Revenue is the cumulative amount earned from the sale of goods and services in the period.
Cost of goods or services sold is the cost of the goods or services that were sold for that period. For example, if you sold 1,000 units of product, your cost of goods sold would report the cost of that 1,000 units. Cost of goods or services sold varies in accordance with sales. In other words, as sales or revenue increase, the cost of goods or services sold increases proportionally.
Gross margin is the difference between sales and cost of goods or services sold. Gross margin, expressed as a percentage, is the most important number to manage and track on your income statement. When expressed as a percentage of revenue, it should be reasonably consistent from month to month. To determine your gross margin percentage, take your gross margin dollars and divide by your revenue in dollars.
Overhead expenses are the overall costs of running the business outside of cost of goods or services sold.
Overhead typically falls into five large buckets:
1. People and related costs, such as benefits, training, team outings, and payroll taxes
2. Business development, including all sales and marketing expenses, such as advertising, commissions, events, marketing support, etc.
3. Facility costs, including rent or building depreciation, insurance, repairs and maintenance, utilities, property taxes, and any other costs associated with your physical space
4. Technology costs, such as software licenses and technology support services
5. Other overhead costs, such as donations, interest, professional fees, bank charges, and postage
Overhead is relatively consistent in terms of dollars each month.
The next item on the income statement is tax expenses. Most small to midsize businesses are pass-through entities. As such, they pass their income through to their owners and do not pay income tax on their own. For these entities, there is no income tax expense. For C corporations, which are subject to tax, the income statement should reflect an estimate of the tax expense for the period.
Profit or loss generated during a period is the revenue that remains after the related cost of goods or services, overhead expenses, and tax expenses of the same period. Think of your net income as the return you receive for your investment in the business and your hard work.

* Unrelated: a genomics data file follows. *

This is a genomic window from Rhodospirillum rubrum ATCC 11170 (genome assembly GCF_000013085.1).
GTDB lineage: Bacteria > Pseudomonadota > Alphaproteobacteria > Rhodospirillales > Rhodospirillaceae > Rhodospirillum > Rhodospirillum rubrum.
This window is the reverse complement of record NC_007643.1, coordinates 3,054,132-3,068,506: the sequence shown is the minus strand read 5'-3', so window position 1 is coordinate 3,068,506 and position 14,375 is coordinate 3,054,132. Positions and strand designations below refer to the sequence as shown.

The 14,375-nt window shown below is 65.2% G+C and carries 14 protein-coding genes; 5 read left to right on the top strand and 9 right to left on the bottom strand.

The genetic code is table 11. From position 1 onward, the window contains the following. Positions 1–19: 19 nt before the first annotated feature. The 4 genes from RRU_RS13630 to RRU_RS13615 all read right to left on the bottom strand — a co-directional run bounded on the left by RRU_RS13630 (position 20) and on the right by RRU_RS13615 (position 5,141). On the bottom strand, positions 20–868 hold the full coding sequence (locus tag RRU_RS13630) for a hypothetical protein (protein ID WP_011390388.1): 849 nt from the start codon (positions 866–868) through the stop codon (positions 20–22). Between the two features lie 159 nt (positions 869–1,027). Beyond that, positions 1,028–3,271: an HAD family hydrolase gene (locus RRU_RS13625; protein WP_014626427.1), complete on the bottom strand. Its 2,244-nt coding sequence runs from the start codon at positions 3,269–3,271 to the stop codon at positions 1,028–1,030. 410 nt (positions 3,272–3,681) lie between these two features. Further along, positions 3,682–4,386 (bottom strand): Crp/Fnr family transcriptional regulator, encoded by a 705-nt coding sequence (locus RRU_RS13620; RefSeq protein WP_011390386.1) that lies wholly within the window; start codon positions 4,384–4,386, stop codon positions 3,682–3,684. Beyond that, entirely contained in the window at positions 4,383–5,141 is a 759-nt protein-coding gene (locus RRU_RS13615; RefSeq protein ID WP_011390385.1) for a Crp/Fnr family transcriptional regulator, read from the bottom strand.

Use your income statement to learn the following:
• How well your business performed for the period
• Your significant costs
• The consistency or inconsistency of your gross margin percentage
• Your net profit margin and your return on investment
Statement of Cash Flows
Think of your statement of cash flows as the report card on cash inflows and outflows for the period. As with an income statement, the statement of cash flows is for a particular period, typically a month or year. Net income and cash flow for a period are often different, and the statement of cash flows explains those differences.
For example, if your customers pay you in arrears, often thirty to ninety days depending on the terms, your revenue on the income statement reflects the amounts billed for the period. By contrast, your statement of cash flows reflects the collections on accounts receivable for the period. Another typical difference is loans payments. The principle payment on a loan is not an expense, so it does not reduce net income. It does consume cash, and your statement of cash flows identifies that use of cash.
Use your statement of cash flows to learn the following:
• If the business generated or consumed cash for the period
• Where cash was used for the period
• If your business is building or depleting cash and at what rate